A barangay councilor and watchman were not yet found after suspected New Peoples Army (NPA) rebels entered their houses and dragged them to the mountainous area of Brgy. Selected, Balud, Masbate, Sunday night.
Authorities are still searching for the victims identified as Noli Dela Cruz, 51 years old, a councilor at Brgy. Mapili and relative Marlon Dela Cruz Bajar, 25 years old, a barangay watchman of the same barangay.
According to the report, at about 11 pm, seven armed NPA members entered the home of Dela Cruz, who was sleeping and dragged him out.
The armed rebels soon raided Bajar’s house and took him with Dela Cruz in the mountains.
It is still unclear whether the suspects were alive or killed as their relatives continue to hope they are still alive.
In May, the Philippine military said suspected members of NPA abducted three peacebuilders, who were former rebels in Motiong, Samar.
Philippine Army’s 8th Infantry Division said the communist group abducted a certain Cosme Cabangunay and his two sons, Jevie and Jason.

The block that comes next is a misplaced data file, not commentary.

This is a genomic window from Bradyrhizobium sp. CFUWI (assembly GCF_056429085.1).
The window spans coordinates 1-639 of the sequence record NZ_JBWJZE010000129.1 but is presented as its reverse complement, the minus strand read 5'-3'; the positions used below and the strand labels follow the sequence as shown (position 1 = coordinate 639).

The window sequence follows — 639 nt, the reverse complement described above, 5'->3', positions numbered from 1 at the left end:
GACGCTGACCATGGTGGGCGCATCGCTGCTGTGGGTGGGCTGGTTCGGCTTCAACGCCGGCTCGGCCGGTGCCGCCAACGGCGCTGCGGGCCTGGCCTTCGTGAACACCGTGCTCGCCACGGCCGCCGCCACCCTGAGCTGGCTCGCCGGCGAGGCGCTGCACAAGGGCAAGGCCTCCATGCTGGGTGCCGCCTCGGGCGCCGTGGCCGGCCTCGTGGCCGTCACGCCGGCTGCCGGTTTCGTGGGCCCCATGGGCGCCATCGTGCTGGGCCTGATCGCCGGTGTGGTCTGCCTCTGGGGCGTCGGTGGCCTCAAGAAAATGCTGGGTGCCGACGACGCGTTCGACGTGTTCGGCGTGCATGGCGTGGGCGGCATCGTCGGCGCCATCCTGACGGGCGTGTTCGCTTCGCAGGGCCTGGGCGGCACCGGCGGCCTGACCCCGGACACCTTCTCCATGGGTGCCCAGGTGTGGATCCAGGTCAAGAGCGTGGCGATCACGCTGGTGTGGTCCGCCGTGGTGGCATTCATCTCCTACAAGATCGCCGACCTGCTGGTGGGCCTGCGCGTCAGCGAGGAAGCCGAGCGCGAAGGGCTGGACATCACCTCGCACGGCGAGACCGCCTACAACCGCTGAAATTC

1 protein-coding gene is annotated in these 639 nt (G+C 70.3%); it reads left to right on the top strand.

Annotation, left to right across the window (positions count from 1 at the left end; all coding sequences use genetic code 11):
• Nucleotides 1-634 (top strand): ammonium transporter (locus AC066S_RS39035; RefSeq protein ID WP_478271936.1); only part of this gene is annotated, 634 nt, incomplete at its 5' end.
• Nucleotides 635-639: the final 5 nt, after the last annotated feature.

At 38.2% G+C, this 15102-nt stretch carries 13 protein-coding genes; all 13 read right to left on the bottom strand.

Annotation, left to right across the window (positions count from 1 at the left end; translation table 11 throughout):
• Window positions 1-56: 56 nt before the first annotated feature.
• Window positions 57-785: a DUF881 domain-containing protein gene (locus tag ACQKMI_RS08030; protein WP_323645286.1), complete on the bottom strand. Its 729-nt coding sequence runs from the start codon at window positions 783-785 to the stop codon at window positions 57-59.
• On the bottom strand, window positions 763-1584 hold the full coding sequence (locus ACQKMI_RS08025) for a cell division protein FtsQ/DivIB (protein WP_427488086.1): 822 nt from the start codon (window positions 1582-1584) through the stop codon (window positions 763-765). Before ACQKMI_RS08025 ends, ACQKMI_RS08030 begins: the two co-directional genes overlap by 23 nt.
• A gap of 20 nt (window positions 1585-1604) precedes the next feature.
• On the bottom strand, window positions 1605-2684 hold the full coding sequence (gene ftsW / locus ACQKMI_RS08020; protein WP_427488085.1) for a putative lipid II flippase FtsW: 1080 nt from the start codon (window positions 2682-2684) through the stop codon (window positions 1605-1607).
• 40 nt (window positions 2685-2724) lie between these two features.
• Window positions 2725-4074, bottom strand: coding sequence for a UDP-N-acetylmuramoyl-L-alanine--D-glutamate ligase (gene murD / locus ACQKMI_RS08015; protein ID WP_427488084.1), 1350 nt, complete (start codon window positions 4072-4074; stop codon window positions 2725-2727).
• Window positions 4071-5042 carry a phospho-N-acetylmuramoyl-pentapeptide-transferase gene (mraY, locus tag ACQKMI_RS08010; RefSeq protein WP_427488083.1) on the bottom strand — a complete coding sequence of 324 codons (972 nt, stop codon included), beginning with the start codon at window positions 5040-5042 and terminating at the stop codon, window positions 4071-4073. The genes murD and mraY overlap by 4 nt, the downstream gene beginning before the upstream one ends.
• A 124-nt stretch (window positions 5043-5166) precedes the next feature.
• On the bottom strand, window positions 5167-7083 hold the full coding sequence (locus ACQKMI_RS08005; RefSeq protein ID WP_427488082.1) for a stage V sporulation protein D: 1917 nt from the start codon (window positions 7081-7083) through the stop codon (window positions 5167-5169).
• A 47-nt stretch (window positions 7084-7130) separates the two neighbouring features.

Also read: Duterte scraps peace talks with CPP-NPA
The victims were reportedly former NPA members who surrendered to the government and are now serving as members of Motiong Peacebuilders. It is an organization of former rebels working for peace and community development.
President Rodrigo Duterte, two weeks before he signed Anti-Terrorism Bill into law on Friday, said that the number one threat to the country is Terrorism and the communists.
“Terrorism is number one on our list. Actually, the number one threat to the country, hindi Abu Sayyaf, hindi mga terorista of no value. Itong high-value targets itong mga komunista (is not the Abu Sayyaf Group nor the terrorists of no value. The high-value targets are the communists),” he said.
“If I do not do my duty now as President, we might just bargain away, place in jeopardy, the democratic values that the Filipinos have enjoyed for the longest time,” he said.
While Duterte’s military and security officials consider the law as a response to the continuing threat from terror groups in the country such as the Abu Sayyaf and NPA, lawyer groups and human rights advocates, oppose the bill because of its vague definition of Terrorism and fear it may be used against political dissent.